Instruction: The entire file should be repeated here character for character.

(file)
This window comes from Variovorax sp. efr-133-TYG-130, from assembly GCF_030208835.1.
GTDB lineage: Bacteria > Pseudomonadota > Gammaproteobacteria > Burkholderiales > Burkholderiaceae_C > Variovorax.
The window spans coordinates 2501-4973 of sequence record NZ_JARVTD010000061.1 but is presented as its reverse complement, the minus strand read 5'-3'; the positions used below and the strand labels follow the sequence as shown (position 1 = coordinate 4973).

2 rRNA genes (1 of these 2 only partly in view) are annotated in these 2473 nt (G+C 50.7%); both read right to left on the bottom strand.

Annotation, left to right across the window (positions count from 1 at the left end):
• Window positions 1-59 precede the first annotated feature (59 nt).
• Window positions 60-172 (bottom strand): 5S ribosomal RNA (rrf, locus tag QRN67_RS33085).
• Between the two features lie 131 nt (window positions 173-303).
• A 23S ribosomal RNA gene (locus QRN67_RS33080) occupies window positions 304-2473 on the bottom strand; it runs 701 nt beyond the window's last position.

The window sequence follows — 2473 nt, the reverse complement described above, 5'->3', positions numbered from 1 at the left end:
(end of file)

This window comes from Variovorax sp. efr-133-TYG-130, from assembly GCF_030208835.1.
GTDB lineage: Bacteria > Pseudomonadota > Gammaproteobacteria > Burkholderiales > Burkholderiaceae_C > Variovorax.
The window spans coordinates 2501-4973 of sequence record NZ_JARVTD010000061.1 but is presented as its reverse complement, the minus strand read 5'-3'; the positions used below and the strand labels follow the sequence as shown (position 1 = coordinate 4973).

2 rRNA genes (1 of these 2 only partly in view) are annotated in these 2473 nt (G+C 50.7%); both read right to left on the bottom strand.

Annotation, left to right across the window (positions count from 1 at the left end):
• Window positions 1-59 precede the first annotated feature (59 nt).
• Window positions 60-172 (bottom strand): 5S ribosomal RNA (rrf, locus tag QRN67_RS33085).
• Between the two features lie 131 nt (window positions 173-303).
• A 23S ribosomal RNA gene (locus QRN67_RS33080) occupies window positions 304-2473 on the bottom strand; it runs 701 nt beyond the window's last position.

The window sequence follows — 2473 nt, the reverse complement described above, 5'->3', positions numbered from 1 at the left end: